Saturn: the Forbidden Planet

By Phil Plait | July 26, 2005 10:53 pm

Remember the movie Forbidden Planet? (If you haven’t, shame on you! — go out and rent it). The movie was ground-breaking in many ways, one of which was the use of electronic noise instead of music in the background. It gives the movie, a strange, eerie, unearthly feel to it.

It turns out, sometimes, that nature imitates art.

Our story starts in the center of the solar system, where a wind blows from the Sun. This wind is ethereal, wispy, and makes a laboratory vacuum seem like maple syrup. It’s no warm earthly breeze; it’s more of a sandstorm, comprised of billions of tons of electrons, protons, and other subatomic particles leaving the Sun every second. It’s also fleet: it screams along at a million miles an hour, flowing ever-outward into space.

… unless something is in the way. Planets, for example, are an obstacle for this wind. If a planet has a magnetic field, it can deflect the particles, bending them and guiding them down onto the planet. They hit the atmosphere and slow down, generating radio waves. These waves can be recorded, and translated into sound in much the same way radio station signals are when you listen on your car radio (remember them? Before podcasts and MP3s).

The sounds generated this way are… well, they’re weird. Creepy. They whistle, chirp, whoop, and moan. I found these sound files a few years back when I was doing some research on converting electromagnetic data like radio waves into sound. I’m telling you, they are downright alien. You’d swear nothing on Earth would make that noise… but there you are.

But now the weirdest of them all has come out. The Cassini spacecraft is orbiting Saturn, and it has a radio wave detector on it. When the solar wind particles move along Saturn’s magnetic field, they generated radio waves with wavelengths that are kilometers long. The Cassini scientists converted them into sound. Want some nightmares tonight? Play the results while you’re in bed tonight. Yikes.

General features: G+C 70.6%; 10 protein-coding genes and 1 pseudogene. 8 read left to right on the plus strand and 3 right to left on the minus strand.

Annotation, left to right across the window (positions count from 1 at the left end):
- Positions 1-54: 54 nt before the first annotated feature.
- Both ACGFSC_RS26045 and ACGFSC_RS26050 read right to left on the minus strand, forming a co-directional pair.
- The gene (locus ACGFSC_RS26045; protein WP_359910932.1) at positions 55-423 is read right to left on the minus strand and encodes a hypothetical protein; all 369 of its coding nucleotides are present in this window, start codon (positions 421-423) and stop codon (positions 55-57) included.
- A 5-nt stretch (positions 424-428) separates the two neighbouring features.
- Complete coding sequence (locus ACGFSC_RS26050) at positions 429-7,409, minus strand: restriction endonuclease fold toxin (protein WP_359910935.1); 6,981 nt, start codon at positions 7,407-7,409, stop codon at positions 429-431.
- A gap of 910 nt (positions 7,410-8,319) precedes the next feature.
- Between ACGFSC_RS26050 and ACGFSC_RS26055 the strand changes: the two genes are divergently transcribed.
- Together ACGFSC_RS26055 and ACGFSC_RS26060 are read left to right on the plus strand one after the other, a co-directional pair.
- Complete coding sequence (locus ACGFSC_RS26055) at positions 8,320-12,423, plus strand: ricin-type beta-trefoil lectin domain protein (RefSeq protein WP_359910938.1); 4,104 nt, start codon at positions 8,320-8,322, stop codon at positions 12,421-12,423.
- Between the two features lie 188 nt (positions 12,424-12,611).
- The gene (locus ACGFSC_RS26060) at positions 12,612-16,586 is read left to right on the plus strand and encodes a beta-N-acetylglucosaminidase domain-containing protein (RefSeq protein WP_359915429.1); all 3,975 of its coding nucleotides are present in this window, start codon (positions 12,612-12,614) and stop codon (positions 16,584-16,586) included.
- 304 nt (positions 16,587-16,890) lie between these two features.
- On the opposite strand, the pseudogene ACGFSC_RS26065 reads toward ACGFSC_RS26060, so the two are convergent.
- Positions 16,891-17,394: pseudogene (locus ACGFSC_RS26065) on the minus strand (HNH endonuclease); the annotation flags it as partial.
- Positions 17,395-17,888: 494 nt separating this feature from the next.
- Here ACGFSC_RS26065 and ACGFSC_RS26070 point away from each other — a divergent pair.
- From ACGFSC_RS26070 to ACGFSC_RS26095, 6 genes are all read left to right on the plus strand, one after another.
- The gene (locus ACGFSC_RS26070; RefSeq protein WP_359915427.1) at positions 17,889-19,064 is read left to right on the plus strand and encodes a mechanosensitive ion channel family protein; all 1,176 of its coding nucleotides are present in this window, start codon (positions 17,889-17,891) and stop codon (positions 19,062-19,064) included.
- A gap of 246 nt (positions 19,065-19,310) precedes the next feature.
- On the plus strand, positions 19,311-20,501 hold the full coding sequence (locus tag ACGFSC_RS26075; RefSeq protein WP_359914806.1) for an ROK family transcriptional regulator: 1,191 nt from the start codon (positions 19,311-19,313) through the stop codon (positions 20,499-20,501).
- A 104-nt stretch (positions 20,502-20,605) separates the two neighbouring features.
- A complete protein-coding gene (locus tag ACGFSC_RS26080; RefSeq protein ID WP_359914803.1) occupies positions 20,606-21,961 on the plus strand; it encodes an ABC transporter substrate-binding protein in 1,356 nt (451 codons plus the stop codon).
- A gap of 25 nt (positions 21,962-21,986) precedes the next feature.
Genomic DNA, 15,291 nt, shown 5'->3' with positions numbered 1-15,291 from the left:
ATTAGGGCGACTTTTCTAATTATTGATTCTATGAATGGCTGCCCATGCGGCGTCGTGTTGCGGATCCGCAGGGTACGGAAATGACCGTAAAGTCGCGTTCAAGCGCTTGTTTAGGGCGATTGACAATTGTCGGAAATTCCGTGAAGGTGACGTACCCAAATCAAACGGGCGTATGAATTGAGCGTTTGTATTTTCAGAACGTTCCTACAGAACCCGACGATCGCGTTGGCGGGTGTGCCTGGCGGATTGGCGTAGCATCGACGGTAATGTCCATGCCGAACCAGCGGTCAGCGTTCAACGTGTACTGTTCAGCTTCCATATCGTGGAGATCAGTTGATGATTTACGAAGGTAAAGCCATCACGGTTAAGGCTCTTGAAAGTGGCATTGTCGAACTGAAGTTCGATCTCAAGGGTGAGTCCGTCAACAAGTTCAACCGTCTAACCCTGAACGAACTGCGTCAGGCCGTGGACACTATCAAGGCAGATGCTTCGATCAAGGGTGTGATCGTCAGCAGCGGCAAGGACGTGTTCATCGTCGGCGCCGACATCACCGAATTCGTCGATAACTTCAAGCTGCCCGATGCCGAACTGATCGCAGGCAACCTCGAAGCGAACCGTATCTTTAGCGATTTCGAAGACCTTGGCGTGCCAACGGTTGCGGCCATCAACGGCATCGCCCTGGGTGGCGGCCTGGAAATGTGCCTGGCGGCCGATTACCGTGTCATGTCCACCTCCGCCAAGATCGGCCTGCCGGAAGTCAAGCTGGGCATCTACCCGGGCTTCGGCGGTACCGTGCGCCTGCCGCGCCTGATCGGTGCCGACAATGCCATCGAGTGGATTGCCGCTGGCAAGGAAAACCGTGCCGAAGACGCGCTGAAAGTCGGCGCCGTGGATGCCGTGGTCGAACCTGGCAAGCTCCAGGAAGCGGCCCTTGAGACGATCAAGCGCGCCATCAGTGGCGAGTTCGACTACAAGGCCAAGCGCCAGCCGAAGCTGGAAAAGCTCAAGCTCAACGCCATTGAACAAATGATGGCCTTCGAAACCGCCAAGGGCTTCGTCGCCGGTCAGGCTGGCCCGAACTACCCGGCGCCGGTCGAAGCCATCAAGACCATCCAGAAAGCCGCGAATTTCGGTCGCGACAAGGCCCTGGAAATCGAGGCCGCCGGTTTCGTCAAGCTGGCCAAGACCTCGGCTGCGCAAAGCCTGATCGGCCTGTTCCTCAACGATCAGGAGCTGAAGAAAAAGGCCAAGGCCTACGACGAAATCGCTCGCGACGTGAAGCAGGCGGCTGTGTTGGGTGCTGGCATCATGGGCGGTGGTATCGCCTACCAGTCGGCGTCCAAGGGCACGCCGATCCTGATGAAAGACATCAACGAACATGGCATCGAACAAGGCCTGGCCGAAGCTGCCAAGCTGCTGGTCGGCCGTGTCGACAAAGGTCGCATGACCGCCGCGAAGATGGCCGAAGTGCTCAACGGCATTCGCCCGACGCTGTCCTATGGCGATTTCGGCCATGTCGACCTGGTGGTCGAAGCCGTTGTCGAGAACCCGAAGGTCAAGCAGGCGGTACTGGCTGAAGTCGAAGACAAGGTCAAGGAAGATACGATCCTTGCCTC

Sweet dreams…

"… monsters from the id! […] The fool, the meddling idiot! As though his ape’s brain could contain the secrets of the Krell."

CATEGORIZED UNDER: Cool stuff, Time Sink

Comments (25)

  1. Zoroasterix

    Ah, I’m glad that Saturn can keep up with the best of golden-age science fiction. The Cassini recording reminds me of a scene in Arthur C. Clarke’s “Imperial Earth,” in which the young protagonist (a colonist on Titan) dials a wrong number on his telephone and gets a ethereal sound from … somewhere. The whole Cassini/Huygens mission has caused me to relive and reread that somewhat (unjustly) forgotten book. I was a bit dissapointed that Huygens didn’t capture a photo of a Hydrosaurus bounding across the plains. But all in all, exciting stuff.

  2. Thomas Siefert

    Who could have known?
    Those sound guys doing Space: 1999 and Blakes 7 where right all along…..

  3. Cool, might becaul a new trend, planet listening :)

    btw if you google you can find sounds recoreded of a pulsars too!
    those remind me of more code.

  4. STR

    I love that movie poster.

  5. STR

    edit: Those sounds are rad to the max.

    Check out what John Scalzi has done with the recording.

  7. diddidit

    Author/blogger John Scalzi set the sounds to music – see for the various files available.


  8. Nigel Depledge

    OOh! Yes, that definitely sounds like monsters of the Id to me.

    It’s almost as eerie as listening to a radio signal that is bouncing off the ionisation in an aurora event (one of the three most esoteric methods radio hams use to talk to one another – the other two being meteor scatter and moonbounce).

  9. Michelle Rochon

    Aah yea, listened to that sound a couple of days ago… It’s a bit scary. ūüėõ Perfect for Halloween! Just play that in loop outside your door and you’re sure to scare every kiddo coming!

  10. Isn’t this similar to what was done for the “Symphonies of the Planets” CDs? All very cool.

  11. Samara

    It reminds me of the creepy singing in 2001 ūüėģ

    Anywhere we can get that on CD?

  12. Wolverine

    Forbidden Planet is one of my all-time favorites — the similarities here are just creepy. Love it. :)

  13. P. Edward Murray


    And it does sound really like the soundtrack!

  14. P. Edward Murray

    Yes, you can buy it from!

  15. Tim G

    Hey BA, you ever listen to New Age music? I know, New Age should rhyme with sewage but my local NPR sation plays it late night Sundays on a show called “Hearts of Space”. I like the music sometimes though it has a tendency to put me to sleep–not good for driving.

  16. Dee Jay